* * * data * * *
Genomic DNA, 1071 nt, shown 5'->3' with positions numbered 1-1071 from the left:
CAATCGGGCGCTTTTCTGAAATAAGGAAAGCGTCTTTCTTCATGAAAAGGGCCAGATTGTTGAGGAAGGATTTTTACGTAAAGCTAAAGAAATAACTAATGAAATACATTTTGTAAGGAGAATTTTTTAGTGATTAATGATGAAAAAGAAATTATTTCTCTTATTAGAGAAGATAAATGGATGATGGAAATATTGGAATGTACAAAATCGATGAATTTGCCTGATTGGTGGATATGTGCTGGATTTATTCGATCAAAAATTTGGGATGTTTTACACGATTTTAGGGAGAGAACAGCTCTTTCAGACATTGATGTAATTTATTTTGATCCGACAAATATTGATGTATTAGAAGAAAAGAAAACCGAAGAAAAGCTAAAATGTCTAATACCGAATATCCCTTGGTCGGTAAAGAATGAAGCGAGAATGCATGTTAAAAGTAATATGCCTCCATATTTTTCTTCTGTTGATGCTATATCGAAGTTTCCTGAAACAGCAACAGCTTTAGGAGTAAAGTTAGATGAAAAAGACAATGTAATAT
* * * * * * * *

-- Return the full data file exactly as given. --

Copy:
Genomic DNA, 1071 nt, shown 5'->3' with positions numbered 1-1071 from the left:
CAATCGGGCGCTTTTCTGAAATAAGGAAAGCGTCTTTCTTCATGAAAAGGGCCAGATTGTTGAGGAAGGATTTTTACGTAAAGCTAAAGAAATAACTAATGAAATACATTTTGTAAGGAGAATTTTTTAGTGATTAATGATGAAAAAGAAATTATTTCTCTTATTAGAGAAGATAAATGGATGATGGAAATATTGGAATGTACAAAATCGATGAATTTGCCTGATTGGTGGATATGTGCTGGATTTATTCGATCAAAAATTTGGGATGTTTTACACGATTTTAGGGAGAGAACAGCTCTTTCAGACATTGATGTAATTTATTTTGATCCGACAAATATTGATGTATTAGAAGAAAAGAAAACCGAAGAAAAGCTAAAATGTCTAATACCGAATATCCCTTGGTCGGTAAAGAATGAAGCGAGAATGCATGTTAAAAGTAATATGCCTCCATATTTTTCTTCTGTTGATGCTATATCGAAGTTTCCTGAAACAGCAACAGCTTTAGGAGTAAAGTTAGATGAAAAAGACAATGTAATAT